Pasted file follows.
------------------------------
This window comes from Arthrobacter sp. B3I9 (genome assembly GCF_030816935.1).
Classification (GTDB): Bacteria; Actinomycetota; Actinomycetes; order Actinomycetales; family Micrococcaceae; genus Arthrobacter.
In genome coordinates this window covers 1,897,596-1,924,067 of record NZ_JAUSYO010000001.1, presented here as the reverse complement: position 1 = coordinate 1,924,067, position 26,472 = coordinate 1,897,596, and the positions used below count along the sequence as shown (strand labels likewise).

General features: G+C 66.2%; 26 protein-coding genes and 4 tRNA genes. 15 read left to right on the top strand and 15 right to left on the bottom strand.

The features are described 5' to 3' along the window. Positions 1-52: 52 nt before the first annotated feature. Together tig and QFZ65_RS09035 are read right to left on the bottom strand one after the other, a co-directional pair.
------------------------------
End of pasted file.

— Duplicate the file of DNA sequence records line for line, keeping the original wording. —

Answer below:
This window comes from Arthrobacter sp. B3I9 (genome assembly GCF_030816935.1).
Classification (GTDB): Bacteria; Actinomycetota; Actinomycetes; order Actinomycetales; family Micrococcaceae; genus Arthrobacter.
In genome coordinates this window covers 1,897,596-1,924,067 of record NZ_JAUSYO010000001.1, presented here as the reverse complement: position 1 = coordinate 1,924,067, position 26,472 = coordinate 1,897,596, and the positions used below count along the sequence as shown (strand labels likewise).

General features: G+C 66.2%; 26 protein-coding genes and 4 tRNA genes. 15 read left to right on the top strand and 15 right to left on the bottom strand.

The features are described 5' to 3' along the window. Positions 1-52: 52 nt before the first annotated feature. Together tig and QFZ65_RS09035 are read right to left on the bottom strand one after the other, a co-directional pair.